For the second half of the retreat, we welcomed all NSPN members, encouraging those from other regions to participate and learn from the speakers and panelists we had gathered. We had two incredible speakers from the Georgetown Law O’Neill Institute for National and Global Health Law. First, we heard from Sean Bland, JD, Senior Associate at the O’Neill Institute, who works on HIV/AIDS law and policy initiatives. We then heard from Regina LaBelle, JD, Program Director of the Addiction and Public Policy Initiative at the O’Neill Institute, who manages projects on the opioid epidemic, addiction policies, and barriers to treatment for substance use disorders. It was greatly informative having these two voices on public health discuss how biomedical and clinical research can contribute to the policies that support affected populations. Sean and Regina opened the floor to a Q&A session at the end of their respective talks and were also able to join us for a networking happy hour at the end of the day. It was fantastic having these engaging speakers to learn from! 

 

The last part of the retreat focused on professional development. This included a career panel and networking session for the participants to learn about the diverse career paths available in the science policy field, as well as how our career panelists transitioned to their roles. The career panel included five panelists (Mahlet Mesfin, PhD, Jenn Gustetic, Eric L. Stevens, PhD, Cheryl Smith, PhD, and Adriana Bankston, PhD) representing a variety of agencies including NIH, NASA, and FDA, among others. Some of our panelists had worked in multiple government agencies and were able to provide perspectives on how these differed. We also discussed transitioning to science policy work with and without the need of a fellowship, showcasing the diversity of ways scientists can begin to engage in policy. Attendees appreciated the effort organizers put into the career panel, noting that “the variation in the panelists’ career paths was very nice and helpful.”

 

This panel was followed by a virtual happy hour and networking session using breakout rooms. This was a great opportunity for everyone to learn more about what the panelists do, get advice when thinking about future careers, and engage in a closer and more personal discussion about science policy topics!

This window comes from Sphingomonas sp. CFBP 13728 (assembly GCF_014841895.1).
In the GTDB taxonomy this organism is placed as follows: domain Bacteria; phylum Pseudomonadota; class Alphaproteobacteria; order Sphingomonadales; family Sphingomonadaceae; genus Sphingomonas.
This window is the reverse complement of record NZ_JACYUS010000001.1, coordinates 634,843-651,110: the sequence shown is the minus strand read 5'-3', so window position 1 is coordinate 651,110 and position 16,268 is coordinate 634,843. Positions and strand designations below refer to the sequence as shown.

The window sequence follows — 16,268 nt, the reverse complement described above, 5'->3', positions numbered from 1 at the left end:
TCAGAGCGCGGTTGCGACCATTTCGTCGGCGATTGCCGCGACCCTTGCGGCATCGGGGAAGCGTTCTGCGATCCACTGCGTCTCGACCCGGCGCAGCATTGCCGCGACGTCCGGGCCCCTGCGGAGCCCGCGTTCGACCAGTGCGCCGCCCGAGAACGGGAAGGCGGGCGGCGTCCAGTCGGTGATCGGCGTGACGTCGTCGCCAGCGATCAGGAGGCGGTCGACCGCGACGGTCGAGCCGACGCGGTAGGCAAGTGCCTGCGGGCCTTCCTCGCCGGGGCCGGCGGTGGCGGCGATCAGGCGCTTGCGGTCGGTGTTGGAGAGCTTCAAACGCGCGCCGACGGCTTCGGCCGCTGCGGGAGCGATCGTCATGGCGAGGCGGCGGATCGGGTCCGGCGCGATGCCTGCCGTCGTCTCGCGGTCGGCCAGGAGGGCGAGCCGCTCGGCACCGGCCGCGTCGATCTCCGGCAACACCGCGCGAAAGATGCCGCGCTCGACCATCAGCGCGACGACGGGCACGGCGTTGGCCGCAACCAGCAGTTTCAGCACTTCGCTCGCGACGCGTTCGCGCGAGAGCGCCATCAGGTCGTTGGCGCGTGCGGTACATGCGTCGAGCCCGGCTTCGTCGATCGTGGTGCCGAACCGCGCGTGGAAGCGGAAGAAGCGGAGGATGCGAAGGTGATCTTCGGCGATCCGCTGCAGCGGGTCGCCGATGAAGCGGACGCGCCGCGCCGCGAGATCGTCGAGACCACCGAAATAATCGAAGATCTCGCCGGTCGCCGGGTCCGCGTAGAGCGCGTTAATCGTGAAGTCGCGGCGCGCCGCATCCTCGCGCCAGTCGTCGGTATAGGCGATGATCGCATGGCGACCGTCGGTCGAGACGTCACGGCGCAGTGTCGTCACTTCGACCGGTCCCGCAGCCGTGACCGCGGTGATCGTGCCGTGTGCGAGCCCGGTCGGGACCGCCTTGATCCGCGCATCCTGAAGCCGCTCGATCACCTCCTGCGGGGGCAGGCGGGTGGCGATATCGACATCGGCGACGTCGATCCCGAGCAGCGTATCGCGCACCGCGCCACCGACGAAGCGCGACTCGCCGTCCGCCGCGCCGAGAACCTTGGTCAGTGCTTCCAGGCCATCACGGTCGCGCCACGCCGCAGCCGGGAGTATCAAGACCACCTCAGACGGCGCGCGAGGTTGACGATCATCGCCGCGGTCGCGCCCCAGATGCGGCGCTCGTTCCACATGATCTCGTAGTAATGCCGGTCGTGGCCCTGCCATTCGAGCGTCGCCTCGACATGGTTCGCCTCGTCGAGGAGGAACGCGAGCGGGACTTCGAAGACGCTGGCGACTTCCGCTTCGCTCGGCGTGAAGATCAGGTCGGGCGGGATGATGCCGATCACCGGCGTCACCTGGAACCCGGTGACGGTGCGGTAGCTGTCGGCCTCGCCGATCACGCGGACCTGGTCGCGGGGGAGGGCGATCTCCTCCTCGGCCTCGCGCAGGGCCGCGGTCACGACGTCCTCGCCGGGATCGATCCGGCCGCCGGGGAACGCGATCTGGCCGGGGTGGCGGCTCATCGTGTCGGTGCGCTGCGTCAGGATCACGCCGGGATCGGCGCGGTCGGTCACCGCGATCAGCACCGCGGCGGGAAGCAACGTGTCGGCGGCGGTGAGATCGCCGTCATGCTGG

Looking Forward

 

Overall, the RETREAT @ HOME was a huge success! Adapting the retreat to a virtual event was challenging, and we still hope to have an in-person event to keep strengthening our bonds as Eastern Hub chapters, but members and attendees still gained a lot from the online format of the event. This was a great opportunity for our members to engage in science policy discussions and to learn about initiatives and ideas to bring back to their institutions. As the COVID-19 pandemic might disrupt in person events for the months to come, we’re providing some advice for other NSPN regions that are interested in planning a virtual retreat!

 

  • A well-designed Sharing Session provided invaluable avenues for community building, resource and advice discussions, and collective brainstorming and idea sharing. We highly recommend all regions find a mechanism that works for them in their respective retreats and upcoming initiatives. We look forward to an increased bond between our chapters moving forward. 

  • Breakout rooms are a great way to facilitate small group discussions, such as we did with our speakers and panelists. Random assortment with manual editing allowed us to have one panelist or speaker per room to allow for that form of engagement, going beyond the (also valuable) peer-to-peer engagement. Some of the feedback we received from the participants pointed out the need to have added more direction to the breakout room rounds – suggesting short introductions and a topic mentioned throughout the day or a general science policy topic as a theme for each round to facilitate discussions. 

  • Finally, our career panels provided a great deal of valuable advice. However, five panelists for an hour-long session was jam packed. In the future, we would either extend the time for the career panel or limit the panel to 3-4 panelists. This will allow for greater discussion between panelists. 

 

We would like to thank everyone who participated in the retreat and made it such an enjoyable and wonderful event! Special thanks to the Eastern Hub Planning Team for taking on the work that helped make this event a huge success! We couldn’t have done it without your help.